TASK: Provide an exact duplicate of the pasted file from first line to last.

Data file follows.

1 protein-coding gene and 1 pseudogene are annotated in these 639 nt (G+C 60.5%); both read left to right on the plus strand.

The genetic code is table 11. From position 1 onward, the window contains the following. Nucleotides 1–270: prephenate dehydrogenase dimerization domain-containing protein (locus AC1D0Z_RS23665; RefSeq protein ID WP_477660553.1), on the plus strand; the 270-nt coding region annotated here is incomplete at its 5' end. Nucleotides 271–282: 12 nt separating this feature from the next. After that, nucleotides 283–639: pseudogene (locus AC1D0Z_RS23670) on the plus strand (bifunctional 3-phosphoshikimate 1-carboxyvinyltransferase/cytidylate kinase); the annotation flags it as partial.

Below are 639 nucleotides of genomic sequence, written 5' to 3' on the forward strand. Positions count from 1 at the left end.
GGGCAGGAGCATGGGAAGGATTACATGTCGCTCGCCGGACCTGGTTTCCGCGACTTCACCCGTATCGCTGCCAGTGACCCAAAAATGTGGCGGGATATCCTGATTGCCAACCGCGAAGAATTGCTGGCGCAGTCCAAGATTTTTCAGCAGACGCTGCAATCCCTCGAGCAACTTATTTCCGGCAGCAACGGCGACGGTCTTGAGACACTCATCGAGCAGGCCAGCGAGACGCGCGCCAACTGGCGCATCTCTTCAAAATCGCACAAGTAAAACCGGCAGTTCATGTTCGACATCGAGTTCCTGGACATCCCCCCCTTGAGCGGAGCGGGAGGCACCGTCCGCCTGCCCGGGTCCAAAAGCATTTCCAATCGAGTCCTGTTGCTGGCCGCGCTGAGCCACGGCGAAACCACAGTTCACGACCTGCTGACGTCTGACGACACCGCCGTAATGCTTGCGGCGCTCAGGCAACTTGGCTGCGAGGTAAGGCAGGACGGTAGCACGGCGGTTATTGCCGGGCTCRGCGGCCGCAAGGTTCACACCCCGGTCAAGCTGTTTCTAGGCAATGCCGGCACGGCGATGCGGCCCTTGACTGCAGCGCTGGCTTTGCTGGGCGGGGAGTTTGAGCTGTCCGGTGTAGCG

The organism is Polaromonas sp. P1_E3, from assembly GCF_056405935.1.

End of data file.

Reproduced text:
1 protein-coding gene and 1 pseudogene are annotated in these 639 nt (G+C 60.5%); both read left to right on the plus strand.

The genetic code is table 11. From position 1 onward, the window contains the following. Nucleotides 1–270: prephenate dehydrogenase dimerization domain-containing protein (locus AC1D0Z_RS23665; RefSeq protein ID WP_477660553.1), on the plus strand; the 270-nt coding region annotated here is incomplete at its 5' end. Nucleotides 271–282: 12 nt separating this feature from the next. After that, nucleotides 283–639: pseudogene (locus AC1D0Z_RS23670) on the plus strand (bifunctional 3-phosphoshikimate 1-carboxyvinyltransferase/cytidylate kinase); the annotation flags it as partial.

Below are 639 nucleotides of genomic sequence, written 5' to 3' on the forward strand. Positions count from 1 at the left end.
GGGCAGGAGCATGGGAAGGATTACATGTCGCTCGCCGGACCTGGTTTCCGCGACTTCACCCGTATCGCTGCCAGTGACCCAAAAATGTGGCGGGATATCCTGATTGCCAACCGCGAAGAATTGCTGGCGCAGTCCAAGATTTTTCAGCAGACGCTGCAATCCCTCGAGCAACTTATTTCCGGCAGCAACGGCGACGGTCTTGAGACACTCATCGAGCAGGCCAGCGAGACGCGCGCCAACTGGCGCATCTCTTCAAAATCGCACAAGTAAAACCGGCAGTTCATGTTCGACATCGAGTTCCTGGACATCCCCCCCTTGAGCGGAGCGGGAGGCACCGTCCGCCTGCCCGGGTCCAAAAGCATTTCCAATCGAGTCCTGTTGCTGGCCGCGCTGAGCCACGGCGAAACCACAGTTCACGACCTGCTGACGTCTGACGACACCGCCGTAATGCTTGCGGCGCTCAGGCAACTTGGCTGCGAGGTAAGGCAGGACGGTAGCACGGCGGTTATTGCCGGGCTCRGCGGCCGCAAGGTTCACACCCCGGTCAAGCTGTTTCTAGGCAATGCCGGCACGGCGATGCGGCCCTTGACTGCAGCGCTGGCTTTGCTGGGCGGGGAGTTTGAGCTGTCCGGTGTAGCG

The organism is Polaromonas sp. P1_E3, from assembly GCF_056405935.1.